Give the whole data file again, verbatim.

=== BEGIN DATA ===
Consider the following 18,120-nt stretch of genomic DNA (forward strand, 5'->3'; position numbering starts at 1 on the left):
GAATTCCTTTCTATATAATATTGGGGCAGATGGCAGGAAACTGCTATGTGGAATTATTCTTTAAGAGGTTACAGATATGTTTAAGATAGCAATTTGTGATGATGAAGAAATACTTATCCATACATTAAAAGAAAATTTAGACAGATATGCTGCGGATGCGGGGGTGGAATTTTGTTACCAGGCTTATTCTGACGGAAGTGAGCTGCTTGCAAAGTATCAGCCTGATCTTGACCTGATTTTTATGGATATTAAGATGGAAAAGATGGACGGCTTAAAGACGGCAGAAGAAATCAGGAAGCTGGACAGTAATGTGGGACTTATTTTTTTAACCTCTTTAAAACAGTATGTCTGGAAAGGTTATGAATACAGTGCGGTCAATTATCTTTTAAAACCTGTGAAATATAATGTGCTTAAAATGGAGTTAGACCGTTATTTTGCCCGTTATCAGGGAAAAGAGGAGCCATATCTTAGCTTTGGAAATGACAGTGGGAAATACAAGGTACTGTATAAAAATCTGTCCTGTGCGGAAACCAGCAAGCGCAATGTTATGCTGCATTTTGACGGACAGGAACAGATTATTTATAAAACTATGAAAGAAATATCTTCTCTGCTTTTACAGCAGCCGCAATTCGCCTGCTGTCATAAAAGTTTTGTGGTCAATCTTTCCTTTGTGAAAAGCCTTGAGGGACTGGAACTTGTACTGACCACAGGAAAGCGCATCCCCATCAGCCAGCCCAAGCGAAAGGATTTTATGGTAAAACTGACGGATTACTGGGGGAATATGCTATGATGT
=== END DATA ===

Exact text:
Consider the following 18,120-nt stretch of genomic DNA (forward strand, 5'->3'; position numbering starts at 1 on the left):
GAATTCCTTTCTATATAATATTGGGGCAGATGGCAGGAAACTGCTATGTGGAATTATTCTTTAAGAGGTTACAGATATGTTTAAGATAGCAATTTGTGATGATGAAGAAATACTTATCCATACATTAAAAGAAAATTTAGACAGATATGCTGCGGATGCGGGGGTGGAATTTTGTTACCAGGCTTATTCTGACGGAAGTGAGCTGCTTGCAAAGTATCAGCCTGATCTTGACCTGATTTTTATGGATATTAAGATGGAAAAGATGGACGGCTTAAAGACGGCAGAAGAAATCAGGAAGCTGGACAGTAATGTGGGACTTATTTTTTTAACCTCTTTAAAACAGTATGTCTGGAAAGGTTATGAATACAGTGCGGTCAATTATCTTTTAAAACCTGTGAAATATAATGTGCTTAAAATGGAGTTAGACCGTTATTTTGCCCGTTATCAGGGAAAAGAGGAGCCATATCTTAGCTTTGGAAATGACAGTGGGAAATACAAGGTACTGTATAAAAATCTGTCCTGTGCGGAAACCAGCAAGCGCAATGTTATGCTGCATTTTGACGGACAGGAACAGATTATTTATAAAACTATGAAAGAAATATCTTCTCTGCTTTTACAGCAGCCGCAATTCGCCTGCTGTCATAAAAGTTTTGTGGTCAATCTTTCCTTTGTGAAAAGCCTTGAGGGACTGGAACTTGTACTGACCACAGGAAAGCGCATCCCCATCAGCCAGCCCAAGCGAAAGGATTTTATGGTAAAACTGACGGATTACTGGGGGAATATGCTATGATGT